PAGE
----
Diagonal Bear Spread
Diagonal bear spread is the option strategy with limited risk and profit, which lies in the simultaneous buying and selling 2 puts on one asset with higher/lower strikes and longer/shorter expiration.
This option strategy is usually used when an investor is bearish on the market in the long-term but has neutral outlook in the near term. For this purpose, he buys a put to earn profit from the downward movement and sells another put with a closer expiration date. So, an investor wants at first the underlying asset price to stay around front-month strike and then when the short-term put expires worthless, he can write one more contract and repeat this process until the back-month option expires to reduce the overall cost of the trade by receiving the premiums.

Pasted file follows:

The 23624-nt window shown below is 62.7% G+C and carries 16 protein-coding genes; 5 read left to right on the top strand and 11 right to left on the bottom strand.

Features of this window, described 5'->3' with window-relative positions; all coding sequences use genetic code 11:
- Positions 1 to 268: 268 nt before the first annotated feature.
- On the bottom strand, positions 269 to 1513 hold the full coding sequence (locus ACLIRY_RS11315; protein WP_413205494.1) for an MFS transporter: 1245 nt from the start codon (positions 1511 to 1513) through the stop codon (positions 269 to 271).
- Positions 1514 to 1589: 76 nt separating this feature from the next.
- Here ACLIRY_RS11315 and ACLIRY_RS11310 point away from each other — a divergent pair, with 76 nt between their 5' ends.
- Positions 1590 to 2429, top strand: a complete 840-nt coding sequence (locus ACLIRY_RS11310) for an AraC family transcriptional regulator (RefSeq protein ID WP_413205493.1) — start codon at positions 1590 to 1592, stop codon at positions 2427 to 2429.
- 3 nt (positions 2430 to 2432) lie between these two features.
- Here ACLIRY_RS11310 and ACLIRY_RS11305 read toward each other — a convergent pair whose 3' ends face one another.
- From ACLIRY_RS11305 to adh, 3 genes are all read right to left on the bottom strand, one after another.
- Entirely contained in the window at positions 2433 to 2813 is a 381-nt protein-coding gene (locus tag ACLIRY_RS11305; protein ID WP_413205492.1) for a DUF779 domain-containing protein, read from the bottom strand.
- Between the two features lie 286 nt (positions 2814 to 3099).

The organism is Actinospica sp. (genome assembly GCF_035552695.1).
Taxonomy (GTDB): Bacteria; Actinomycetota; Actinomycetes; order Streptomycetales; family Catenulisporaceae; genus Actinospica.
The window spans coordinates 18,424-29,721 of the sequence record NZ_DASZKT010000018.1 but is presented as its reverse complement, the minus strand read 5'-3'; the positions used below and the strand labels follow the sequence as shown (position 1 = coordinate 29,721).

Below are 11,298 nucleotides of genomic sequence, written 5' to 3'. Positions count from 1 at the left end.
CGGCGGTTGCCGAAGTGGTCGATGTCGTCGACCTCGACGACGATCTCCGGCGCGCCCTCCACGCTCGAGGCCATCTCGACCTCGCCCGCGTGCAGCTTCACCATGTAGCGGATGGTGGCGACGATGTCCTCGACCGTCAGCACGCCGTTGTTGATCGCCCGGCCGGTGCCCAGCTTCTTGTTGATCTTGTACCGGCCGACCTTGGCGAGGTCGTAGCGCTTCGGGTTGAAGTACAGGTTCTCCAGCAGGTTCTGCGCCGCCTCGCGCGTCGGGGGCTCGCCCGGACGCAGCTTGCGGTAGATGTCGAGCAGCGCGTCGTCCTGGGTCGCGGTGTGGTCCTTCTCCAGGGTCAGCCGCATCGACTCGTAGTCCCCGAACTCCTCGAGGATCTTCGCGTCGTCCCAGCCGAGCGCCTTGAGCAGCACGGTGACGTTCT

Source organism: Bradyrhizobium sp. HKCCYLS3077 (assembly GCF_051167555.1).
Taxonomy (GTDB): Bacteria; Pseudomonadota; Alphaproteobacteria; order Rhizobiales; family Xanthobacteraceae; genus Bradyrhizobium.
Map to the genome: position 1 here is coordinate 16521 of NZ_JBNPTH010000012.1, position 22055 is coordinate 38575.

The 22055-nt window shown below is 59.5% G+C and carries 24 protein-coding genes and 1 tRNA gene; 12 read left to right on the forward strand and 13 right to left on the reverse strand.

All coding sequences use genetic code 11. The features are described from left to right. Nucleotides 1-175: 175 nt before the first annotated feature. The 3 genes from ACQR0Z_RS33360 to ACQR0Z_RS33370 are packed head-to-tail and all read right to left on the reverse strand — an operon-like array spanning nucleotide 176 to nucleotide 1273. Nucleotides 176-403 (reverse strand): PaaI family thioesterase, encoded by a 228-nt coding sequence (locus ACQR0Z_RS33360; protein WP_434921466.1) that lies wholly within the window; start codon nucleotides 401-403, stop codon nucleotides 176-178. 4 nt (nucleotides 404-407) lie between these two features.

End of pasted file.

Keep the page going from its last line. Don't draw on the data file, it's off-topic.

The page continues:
Suppose, when the underlying asset price is $120, someone runs diagonal bear spread by buying the NOV $120 put for the premium of $250 and selling another AUG $110 put for the premium of $100. So, the debit is $150. If the price falls to the level of $114 and closes at this mark at the expiration date in November, this long-term option has $600 in intrinsic value. Suppose, in case of selling 2 more options with the same strikes and premiums when previous short-term contracts expire, an investor receives $200 ($100*2). Thus, his total profit is $650 ($600+$200-$150). If the price rises to the level of $125 and stays at this mark till November, an investor won’t be able to write additional options and will suffer losses which equal $150 (entire investment).